Google Chairman Eric Schmidt gave the keynote address at Mobile World Congress in Barcelona, Spain, on Tuesday.
BARCELONA, Spain (CNNMoney) -- Advancements in Internet technology are creating a new digital divide that threatens to widen the gap between the world's rich and poor, Google ( , Fortune 500) Chairman Eric Schmidt said in his annual Mobile World Congress keynote address on Tuesday.
Schmidt painted a picture in which those lucky enough to have a broadband Internet connection, computers and mobile devices will be able to take advantage of transformational new technologies coming in the next decade.
He said that the not-too-distant future will bring us driverless cars, robot proxies that will attend PTA meetings for you, and ultra-fast Internet connections so speedy that video will be replaced by 3-D holograms.
The poor will gain access to better technologies in the next 10 years as well, as gadgets and connectivity become more affordable and widespread. But their advancements will pale in comparison to that of the world's rich.
"We need to act now to avoid the digital caste system I'm talking about," Schmidt said. "We can create a global network of equals."
The good news, Schmidt argued, is that the number of connected poor people will grow dramatically over the next decade. Low-end smartphones are rapidly decreasing in price, getting down to the $70 range, which is an inflection point for many regions of the world. When they get down to about $20, Schmidt believes smartphones will be in "literally every pocket."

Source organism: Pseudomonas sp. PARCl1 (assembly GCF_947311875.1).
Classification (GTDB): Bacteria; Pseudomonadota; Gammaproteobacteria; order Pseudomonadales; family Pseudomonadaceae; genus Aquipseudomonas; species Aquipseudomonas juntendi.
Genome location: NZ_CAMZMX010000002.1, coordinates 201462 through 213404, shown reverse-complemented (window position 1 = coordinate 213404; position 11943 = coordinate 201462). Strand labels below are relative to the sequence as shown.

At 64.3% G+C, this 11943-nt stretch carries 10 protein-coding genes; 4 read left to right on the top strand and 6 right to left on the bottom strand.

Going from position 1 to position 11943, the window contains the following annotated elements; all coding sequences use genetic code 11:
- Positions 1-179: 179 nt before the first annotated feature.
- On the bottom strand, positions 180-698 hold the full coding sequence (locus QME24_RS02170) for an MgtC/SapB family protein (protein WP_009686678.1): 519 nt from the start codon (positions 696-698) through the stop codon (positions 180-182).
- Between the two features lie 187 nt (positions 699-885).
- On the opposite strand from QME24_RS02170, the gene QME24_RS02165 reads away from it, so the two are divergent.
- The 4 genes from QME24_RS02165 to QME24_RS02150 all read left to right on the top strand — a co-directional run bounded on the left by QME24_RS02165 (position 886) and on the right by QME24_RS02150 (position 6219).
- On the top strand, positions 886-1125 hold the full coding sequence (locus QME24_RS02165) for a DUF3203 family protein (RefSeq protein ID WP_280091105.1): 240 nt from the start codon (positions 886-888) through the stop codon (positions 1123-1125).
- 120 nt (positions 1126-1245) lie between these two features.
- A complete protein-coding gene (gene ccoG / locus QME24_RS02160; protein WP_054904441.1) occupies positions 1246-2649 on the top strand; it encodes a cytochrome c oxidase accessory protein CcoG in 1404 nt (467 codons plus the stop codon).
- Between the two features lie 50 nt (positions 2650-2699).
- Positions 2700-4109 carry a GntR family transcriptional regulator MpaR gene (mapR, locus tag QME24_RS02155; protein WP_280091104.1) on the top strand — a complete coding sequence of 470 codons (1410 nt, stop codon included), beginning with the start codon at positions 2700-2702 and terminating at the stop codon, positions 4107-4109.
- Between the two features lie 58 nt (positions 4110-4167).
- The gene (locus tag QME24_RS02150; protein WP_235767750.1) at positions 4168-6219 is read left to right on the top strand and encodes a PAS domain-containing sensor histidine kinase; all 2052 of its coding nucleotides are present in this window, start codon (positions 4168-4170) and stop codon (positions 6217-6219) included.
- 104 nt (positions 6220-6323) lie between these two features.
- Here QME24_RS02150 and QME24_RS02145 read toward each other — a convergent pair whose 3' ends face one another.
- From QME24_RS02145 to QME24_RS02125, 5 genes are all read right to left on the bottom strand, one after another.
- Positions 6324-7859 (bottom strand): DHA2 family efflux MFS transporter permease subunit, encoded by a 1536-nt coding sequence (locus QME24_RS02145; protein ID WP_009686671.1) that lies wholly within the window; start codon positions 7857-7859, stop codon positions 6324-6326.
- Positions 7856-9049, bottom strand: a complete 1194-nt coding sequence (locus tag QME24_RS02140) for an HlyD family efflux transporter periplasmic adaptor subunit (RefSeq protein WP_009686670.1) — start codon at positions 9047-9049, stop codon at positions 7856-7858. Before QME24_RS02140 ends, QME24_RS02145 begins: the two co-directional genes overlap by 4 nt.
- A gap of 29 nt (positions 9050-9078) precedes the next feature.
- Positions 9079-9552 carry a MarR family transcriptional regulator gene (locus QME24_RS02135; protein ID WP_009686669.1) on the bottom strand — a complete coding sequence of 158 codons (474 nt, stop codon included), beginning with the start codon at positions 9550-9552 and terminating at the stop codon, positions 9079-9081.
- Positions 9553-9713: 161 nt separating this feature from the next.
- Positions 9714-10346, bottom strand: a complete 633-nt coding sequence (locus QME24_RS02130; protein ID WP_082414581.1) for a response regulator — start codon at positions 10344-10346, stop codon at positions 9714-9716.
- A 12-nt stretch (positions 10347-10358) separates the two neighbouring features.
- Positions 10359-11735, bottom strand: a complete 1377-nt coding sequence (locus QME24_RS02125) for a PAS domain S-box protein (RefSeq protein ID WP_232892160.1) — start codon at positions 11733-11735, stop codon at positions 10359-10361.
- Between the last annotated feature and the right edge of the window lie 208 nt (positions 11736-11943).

The problem is building out networks in far off, remote regions, where there is little ability or incentive for carriers to broadcast their signal.
But Schmidt promoted the idea of a stepping stone as the world figures out how to connect the very poor to the Internet. He said that "mesh networks" -- small groups of devices connected to one another but not the Internet -- are a way to at least get remote communities together. Mesh networks can serve as a kind of "digital watering hole," where small communities can work out important issues.
"No one is saying technology will suddenly change the world's social structure, but connectivity changes lives," Schmidt said.
Following his remarks, Schmidt offered some fascinating answers to a slew of great questions from the audience.
"It's very hard to become a telecom provider right now," he said. "Telecoms face governments regulating them to death and charging them incredible amounts of money for bandwidth. There are huge capital investments that have to be made, and then you have these nasty customers busy using up enormous amounts of the bandwidth that's so precious to you."
Schmidt also revealed that Google wanted to create a rival to Internet peer to peer currency Bitcoin. The company planned to call it "Google Bucks." Though Schmidt said peer to peer currencies like Bitcoin are "a great idea," Google Bucks never got off the ground because these currencies are illegal in many countries.
Also on the theme of things that are against the law, an Iranian asked Schmidt why Google blocks customers in Iran from downloading Google software like Chrome or Google Earth. After responding that it was due to U.S. sanctions on Iran, the questioner asked Schmidt why he didn't do anything about that.
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